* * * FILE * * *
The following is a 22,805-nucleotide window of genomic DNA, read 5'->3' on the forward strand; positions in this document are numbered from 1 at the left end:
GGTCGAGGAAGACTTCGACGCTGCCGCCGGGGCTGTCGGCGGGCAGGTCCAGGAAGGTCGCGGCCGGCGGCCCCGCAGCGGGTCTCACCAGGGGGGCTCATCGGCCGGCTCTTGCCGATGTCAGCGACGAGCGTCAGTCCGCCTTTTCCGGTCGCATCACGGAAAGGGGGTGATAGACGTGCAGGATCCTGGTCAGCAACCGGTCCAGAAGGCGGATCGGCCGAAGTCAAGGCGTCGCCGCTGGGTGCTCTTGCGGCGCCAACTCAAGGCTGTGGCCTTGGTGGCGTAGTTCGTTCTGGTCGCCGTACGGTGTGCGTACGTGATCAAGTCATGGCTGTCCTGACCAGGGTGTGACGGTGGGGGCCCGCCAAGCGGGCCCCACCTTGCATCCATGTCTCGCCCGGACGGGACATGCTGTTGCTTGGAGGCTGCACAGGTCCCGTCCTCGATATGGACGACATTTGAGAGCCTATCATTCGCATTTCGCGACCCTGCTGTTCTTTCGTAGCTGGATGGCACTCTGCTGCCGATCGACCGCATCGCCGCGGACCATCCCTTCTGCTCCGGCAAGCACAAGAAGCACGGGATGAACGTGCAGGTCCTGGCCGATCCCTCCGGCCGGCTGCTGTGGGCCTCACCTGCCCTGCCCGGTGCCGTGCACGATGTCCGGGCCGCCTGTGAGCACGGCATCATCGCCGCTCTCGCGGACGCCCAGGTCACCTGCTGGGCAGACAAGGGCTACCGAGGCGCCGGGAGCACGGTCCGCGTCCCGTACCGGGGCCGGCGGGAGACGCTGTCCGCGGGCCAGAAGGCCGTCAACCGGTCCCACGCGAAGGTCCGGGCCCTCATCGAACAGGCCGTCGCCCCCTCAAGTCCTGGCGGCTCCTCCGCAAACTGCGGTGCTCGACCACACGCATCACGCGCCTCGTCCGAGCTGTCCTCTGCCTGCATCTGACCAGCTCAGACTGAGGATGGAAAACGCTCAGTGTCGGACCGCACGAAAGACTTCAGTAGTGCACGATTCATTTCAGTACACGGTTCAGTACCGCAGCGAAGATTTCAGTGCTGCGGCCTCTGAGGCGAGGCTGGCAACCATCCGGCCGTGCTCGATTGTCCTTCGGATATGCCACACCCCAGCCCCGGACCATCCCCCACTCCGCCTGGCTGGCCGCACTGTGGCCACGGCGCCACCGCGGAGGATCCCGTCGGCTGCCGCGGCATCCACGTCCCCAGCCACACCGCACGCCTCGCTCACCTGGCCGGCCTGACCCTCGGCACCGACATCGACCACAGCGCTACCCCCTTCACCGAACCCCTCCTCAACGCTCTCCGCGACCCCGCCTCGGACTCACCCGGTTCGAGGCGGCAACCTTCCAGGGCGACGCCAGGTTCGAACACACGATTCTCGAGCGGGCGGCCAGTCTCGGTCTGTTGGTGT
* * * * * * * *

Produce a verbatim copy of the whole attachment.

The following is a 22,805-nucleotide window of genomic DNA, read 5'->3' on the forward strand; positions in this document are numbered from 1 at the left end:
GGTCGAGGAAGACTTCGACGCTGCCGCCGGGGCTGTCGGCGGGCAGGTCCAGGAAGGTCGCGGCCGGCGGCCCCGCAGCGGGTCTCACCAGGGGGGCTCATCGGCCGGCTCTTGCCGATGTCAGCGACGAGCGTCAGTCCGCCTTTTCCGGTCGCATCACGGAAAGGGGGTGATAGACGTGCAGGATCCTGGTCAGCAACCGGTCCAGAAGGCGGATCGGCCGAAGTCAAGGCGTCGCCGCTGGGTGCTCTTGCGGCGCCAACTCAAGGCTGTGGCCTTGGTGGCGTAGTTCGTTCTGGTCGCCGTACGGTGTGCGTACGTGATCAAGTCATGGCTGTCCTGACCAGGGTGTGACGGTGGGGGCCCGCCAAGCGGGCCCCACCTTGCATCCATGTCTCGCCCGGACGGGACATGCTGTTGCTTGGAGGCTGCACAGGTCCCGTCCTCGATATGGACGACATTTGAGAGCCTATCATTCGCATTTCGCGACCCTGCTGTTCTTTCGTAGCTGGATGGCACTCTGCTGCCGATCGACCGCATCGCCGCGGACCATCCCTTCTGCTCCGGCAAGCACAAGAAGCACGGGATGAACGTGCAGGTCCTGGCCGATCCCTCCGGCCGGCTGCTGTGGGCCTCACCTGCCCTGCCCGGTGCCGTGCACGATGTCCGGGCCGCCTGTGAGCACGGCATCATCGCCGCTCTCGCGGACGCCCAGGTCACCTGCTGGGCAGACAAGGGCTACCGAGGCGCCGGGAGCACGGTCCGCGTCCCGTACCGGGGCCGGCGGGAGACGCTGTCCGCGGGCCAGAAGGCCGTCAACCGGTCCCACGCGAAGGTCCGGGCCCTCATCGAACAGGCCGTCGCCCCCTCAAGTCCTGGCGGCTCCTCCGCAAACTGCGGTGCTCGACCACACGCATCACGCGCCTCGTCCGAGCTGTCCTCTGCCTGCATCTGACCAGCTCAGACTGAGGATGGAAAACGCTCAGTGTCGGACCGCACGAAAGACTTCAGTAGTGCACGATTCATTTCAGTACACGGTTCAGTACCGCAGCGAAGATTTCAGTGCTGCGGCCTCTGAGGCGAGGCTGGCAACCATCCGGCCGTGCTCGATTGTCCTTCGGATATGCCACACCCCAGCCCCGGACCATCCCCCACTCCGCCTGGCTGGCCGCACTGTGGCCACGGCGCCACCGCGGAGGATCCCGTCGGCTGCCGCGGCATCCACGTCCCCAGCCACACCGCACGCCTCGCTCACCTGGCCGGCCTGACCCTCGGCACCGACATCGACCACAGCGCTACCCCCTTCACCGAACCCCTCCTCAACGCTCTCCGCGACCCCGCCTCGGACTCACCCGGTTCGAGGCGGCAACCTTCCAGGGCGACGCCAGGTTCGAACACACGATTCTCGAGCGGGCGGCCAGTCTCGGTCTGTTGGTGT